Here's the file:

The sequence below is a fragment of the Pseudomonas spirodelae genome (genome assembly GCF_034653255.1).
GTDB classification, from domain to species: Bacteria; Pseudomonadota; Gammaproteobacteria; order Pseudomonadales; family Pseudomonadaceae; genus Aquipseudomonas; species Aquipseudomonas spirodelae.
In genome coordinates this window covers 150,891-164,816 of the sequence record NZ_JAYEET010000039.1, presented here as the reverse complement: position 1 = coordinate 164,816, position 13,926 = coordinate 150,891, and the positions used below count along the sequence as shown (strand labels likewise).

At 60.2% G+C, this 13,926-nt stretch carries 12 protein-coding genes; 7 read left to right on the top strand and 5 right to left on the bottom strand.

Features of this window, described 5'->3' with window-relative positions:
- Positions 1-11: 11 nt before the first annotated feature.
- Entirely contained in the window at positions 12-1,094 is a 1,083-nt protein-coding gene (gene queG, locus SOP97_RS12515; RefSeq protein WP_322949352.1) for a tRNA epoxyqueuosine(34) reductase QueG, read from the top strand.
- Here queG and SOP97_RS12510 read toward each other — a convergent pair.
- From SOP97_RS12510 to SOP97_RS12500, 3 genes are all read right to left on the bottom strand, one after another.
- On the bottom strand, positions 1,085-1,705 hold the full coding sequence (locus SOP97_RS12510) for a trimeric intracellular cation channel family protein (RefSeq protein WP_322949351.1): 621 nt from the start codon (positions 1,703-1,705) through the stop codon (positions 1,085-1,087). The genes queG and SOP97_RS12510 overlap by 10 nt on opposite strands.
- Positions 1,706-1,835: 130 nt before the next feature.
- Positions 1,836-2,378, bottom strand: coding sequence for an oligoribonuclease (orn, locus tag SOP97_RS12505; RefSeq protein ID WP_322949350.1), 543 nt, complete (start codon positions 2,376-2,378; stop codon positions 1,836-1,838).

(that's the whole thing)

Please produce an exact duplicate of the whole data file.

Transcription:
The sequence below is a fragment of the Pseudomonas spirodelae genome (genome assembly GCF_034653255.1).
GTDB classification, from domain to species: Bacteria; Pseudomonadota; Gammaproteobacteria; order Pseudomonadales; family Pseudomonadaceae; genus Aquipseudomonas; species Aquipseudomonas spirodelae.
In genome coordinates this window covers 150,891-164,816 of the sequence record NZ_JAYEET010000039.1, presented here as the reverse complement: position 1 = coordinate 164,816, position 13,926 = coordinate 150,891, and the positions used below count along the sequence as shown (strand labels likewise).

At 60.2% G+C, this 13,926-nt stretch carries 12 protein-coding genes; 7 read left to right on the top strand and 5 right to left on the bottom strand.

Features of this window, described 5'->3' with window-relative positions:
- Positions 1-11: 11 nt before the first annotated feature.
- Entirely contained in the window at positions 12-1,094 is a 1,083-nt protein-coding gene (gene queG, locus SOP97_RS12515; RefSeq protein WP_322949352.1) for a tRNA epoxyqueuosine(34) reductase QueG, read from the top strand.
- Here queG and SOP97_RS12510 read toward each other — a convergent pair.
- From SOP97_RS12510 to SOP97_RS12500, 3 genes are all read right to left on the bottom strand, one after another.
- On the bottom strand, positions 1,085-1,705 hold the full coding sequence (locus SOP97_RS12510) for a trimeric intracellular cation channel family protein (RefSeq protein WP_322949351.1): 621 nt from the start codon (positions 1,703-1,705) through the stop codon (positions 1,085-1,087). The genes queG and SOP97_RS12510 overlap by 10 nt on opposite strands.
- Positions 1,706-1,835: 130 nt before the next feature.
- Positions 1,836-2,378, bottom strand: coding sequence for an oligoribonuclease (orn, locus tag SOP97_RS12505; RefSeq protein ID WP_322949350.1), 543 nt, complete (start codon positions 2,376-2,378; stop codon positions 1,836-1,838).